Thousands of years ago, when they were making a pilgrimage, the vast majority of people would have gone up to the temple from the southern part of the City of David. As they made that journey [or ascent], they sang those 15 chapters. The songs of ascent are not just about a spiritual ascent, but they are actually a description of the physical pilgrimage experience. When you’re in the place where the Bible happened, the words of the Bible come to life. There is no other place in the world where you can actually experience those songs of a physical ascent going up to the temple in Jerusalem, other than walking along the Pilgrimage Road in the City of David.
In a few years, people of all faiths and backgrounds will be able to walk in the footsteps of the Bible, re-creating that pilgrimage experience. Visitors will be able to walk through the City of David to the Western Wall and the southern steps of the Temple Mount. They will literally walk on the very same flagstones our ancestors did thousands of years ago.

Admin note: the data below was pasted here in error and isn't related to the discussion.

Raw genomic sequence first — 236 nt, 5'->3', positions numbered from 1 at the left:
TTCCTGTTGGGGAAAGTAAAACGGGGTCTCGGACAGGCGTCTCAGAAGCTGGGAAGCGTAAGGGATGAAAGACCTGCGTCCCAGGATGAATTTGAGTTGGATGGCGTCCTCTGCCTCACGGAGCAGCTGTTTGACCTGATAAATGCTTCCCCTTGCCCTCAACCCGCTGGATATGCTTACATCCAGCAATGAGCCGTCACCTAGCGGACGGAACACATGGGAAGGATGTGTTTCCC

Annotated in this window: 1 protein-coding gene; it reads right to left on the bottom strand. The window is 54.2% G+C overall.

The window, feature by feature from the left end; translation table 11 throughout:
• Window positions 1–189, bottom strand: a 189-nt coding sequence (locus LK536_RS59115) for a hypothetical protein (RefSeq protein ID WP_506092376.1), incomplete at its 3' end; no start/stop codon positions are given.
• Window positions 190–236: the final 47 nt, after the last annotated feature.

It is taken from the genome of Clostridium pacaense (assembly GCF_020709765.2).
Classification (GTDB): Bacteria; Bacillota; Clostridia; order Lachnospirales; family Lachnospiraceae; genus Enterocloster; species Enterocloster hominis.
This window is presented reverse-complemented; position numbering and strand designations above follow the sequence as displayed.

BN: This is an amazing discovery! This pilgrimage journey will begin at the Pool of Siloam. Can you describe its initial discovery and what the City of David Foundation is doing today at the Pool of Siloam?
ZO: We have a teaching in our faith that says “God has many messengers.” Back in 2004, a sewage pipe burst beneath the road at the southern end of the City of David. The municipality of Jerusalem sent in a construction crew to repair the sewer pipe. But Jerusalem is not your average municipality; the City of David is not just another part of Jerusalem. Here, when a sewage pipe bursts, you not only send in construction crews, you also send in archaeologists. One day, as the construction crew was working, the archaeologist Eli Shukron heard scraping. He explored it with archaeologist Ronny Reich. They learned that as they were preparing to repair the sewage pipe, the workers had inadvertently uncovered a series of ancient stone steps dating back some 2,000 years [the time of Jesus].